Aggregation Theory- Healthcare. Is it a reality or a work in progress?

I was trying to understand if this theory holds up in healthcare. Technology is “disrupting” (at least the work processes), and most administrators require a reboot in the understanding of this “novelty”. (I still refer this to as novelty because traditional industries have adapted to the new scenario to keep their profits intact). They haven’t “changed” over to fully embrace digitisation though.

(These are just rolling ideas and make no assumption of your prior understanding of the concepts).

Aggregation Theory – Stratechery by Ben Thompson (emphasis mine)

What is Aggregation Theory?
Aggregation Theory is a completely new way to understand business in the Internet age. Business schools suggest that with the right frameworks, an executive can understand how to manage all kinds of problems: what happens, though, when many of the inputs to those frameworks are zero?

Zero distribution costs. Zero marginal costs. Zero transactions. This is what the Internet enables, and it is completely transforming not just technology companies but companies in every single industry. Old moats are gone — and new ones can be built — and Aggregation Theory helps you identify both.

Ben has been able to explain the “demand-side” pretty well (for example, Netflix) by claiming that the service provides an “aggregated value” for the consumers. Netflix isn’t doing anything “radical” but taking over the existing medium (movies) to a different platform, albeit, not initially designed for streaming. They exploited the opportunity to get the first-mover advantage to gain attention. The Hollywood side has reacted by aggregating the supply side (in terms of mergers) (and playing catch up). I still hold that the streaming wars will get saturated as there’s only a specific slice of market which will subscribe to them. The supply side gets to nearly zero in terms of cost- once you have made the initial investment for content distribution, the only cost is in maintaining the status quo.

Considering similar input costs (not zero though), the premium they charge is for the convenience. The battle for “eye-balls” (i.e. attention) is a secondary construct for these platforms. Likewise for aggregators like Apple News (it is a non-starter in its current version). It isn’t about “curation” as much as defining signals for what gets the attention (that data is more valuable to Apple as it is unlikely to part away with it to the publications).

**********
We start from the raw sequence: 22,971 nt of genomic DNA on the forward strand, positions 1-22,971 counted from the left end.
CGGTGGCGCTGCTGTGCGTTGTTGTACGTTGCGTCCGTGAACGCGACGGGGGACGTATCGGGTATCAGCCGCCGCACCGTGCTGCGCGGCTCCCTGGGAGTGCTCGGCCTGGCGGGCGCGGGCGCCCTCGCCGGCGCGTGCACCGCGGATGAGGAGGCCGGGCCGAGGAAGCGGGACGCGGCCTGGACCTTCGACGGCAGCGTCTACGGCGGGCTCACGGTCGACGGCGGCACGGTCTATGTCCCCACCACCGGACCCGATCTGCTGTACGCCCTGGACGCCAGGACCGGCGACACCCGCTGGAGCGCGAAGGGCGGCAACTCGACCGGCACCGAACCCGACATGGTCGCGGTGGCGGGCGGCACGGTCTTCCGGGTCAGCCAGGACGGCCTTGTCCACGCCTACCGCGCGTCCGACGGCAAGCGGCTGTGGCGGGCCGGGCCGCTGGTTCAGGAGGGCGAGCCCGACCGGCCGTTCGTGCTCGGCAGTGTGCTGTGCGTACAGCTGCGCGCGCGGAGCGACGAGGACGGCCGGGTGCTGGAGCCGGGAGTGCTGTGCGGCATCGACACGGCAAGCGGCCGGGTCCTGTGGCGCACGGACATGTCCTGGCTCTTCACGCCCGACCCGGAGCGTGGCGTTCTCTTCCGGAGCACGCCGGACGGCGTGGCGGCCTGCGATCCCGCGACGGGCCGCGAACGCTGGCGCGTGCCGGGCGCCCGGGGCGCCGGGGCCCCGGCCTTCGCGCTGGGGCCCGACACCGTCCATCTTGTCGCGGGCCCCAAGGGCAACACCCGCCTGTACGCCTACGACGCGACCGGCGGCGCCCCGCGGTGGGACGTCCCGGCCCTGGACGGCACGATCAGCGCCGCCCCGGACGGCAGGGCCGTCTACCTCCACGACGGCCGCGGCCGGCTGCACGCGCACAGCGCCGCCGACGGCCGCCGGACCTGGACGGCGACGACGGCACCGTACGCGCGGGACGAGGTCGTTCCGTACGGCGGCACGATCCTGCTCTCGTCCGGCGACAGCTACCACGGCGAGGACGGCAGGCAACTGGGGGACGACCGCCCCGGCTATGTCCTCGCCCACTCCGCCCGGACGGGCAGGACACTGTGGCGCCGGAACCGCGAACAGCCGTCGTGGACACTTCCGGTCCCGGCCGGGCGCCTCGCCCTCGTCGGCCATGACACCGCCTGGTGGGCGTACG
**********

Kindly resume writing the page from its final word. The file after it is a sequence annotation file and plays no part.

Similarly, Amazon hasn’t become dominant in Internet retailing because it offers the lowest prices (I think Walmart achieved that long time back) or it provides a mechanism for “superior products” (its front page is full of pithy recommendations). It became prominent because it offered a differential method of convenience. Its forays into other domains are only because it is disrupting for “convenience”. It makes its money from other advertisers, on its platform, as it singles out those users who are willing to pay (unlike Google ads where users express an intent to purchase).

I needed to make a background case for healthcare. The health-seeking behaviour correlates well with income levels (it has been borne out in many studies/surveys). What differentiates a health provider from another is how well they can grab attention (say, for example, doctor-patient relationship) and provide a “convenient service” (in terms of inpatient admission/outpatient costs, etc.). Hospitals, currently, have become transactional marketplaces (private healthcare) where there have been attempts to provide “star ratings to the doctors”. It may appear to be venal, but it is an attempt to “standardise competencies” for healthcare delivery. The public sector is relatively insulated from market dynamics because of extramural funding (and hence, it ossifies in the absence of competition).

Hospitals will have to jostle for people who are seeking “health-as-a-service” and the best ones to “win” are the ones providing the best disease-matched outcomes. Personalised medicine is a ploy (currently) because there are many unknowns to give a quantifiable result. It is well covered under the “moniker” of “research”; the real reason is that healthcare providers “invented” a new terminology to differentiate themselves from the crowd. Therefore, the emphasis on “bench-to-bedside” holds promise but hasn’t yielded the desired outcomes (in terms of survival).

[On a side note- it is this known unknowns that got me interested in the technology part of healthcare. Although in cancer, there are various unknowns too, that makes it even more challenging). We attempt to “standardise” but in reality, each patient has a different trajectory (outliers)]

Here’s a contrarian view:

The problem I have with the theory is that it implies there is something fundamentally new or unique about the economics of the brave-new-world of tech, when in reality, the old economic rules still work just fine. This, in turn, creates the raw material to rationalize bubble thinking/valuations, instead of more rational analysis.

There isn’t a lot that is novel about that insight, and the truth is, contrary to what Ben argues, demand and supply have always been of equal importance, and remain so. The real reason certain platform companies have become powerful is not because demand has become more important than supply, but because in many cases, the demand side has become more concentrated than the supply side, thereby giving it more market power. Demand has, therefore, become more ‘consolidated.’

Here’s the classical paper (on aggregation economics).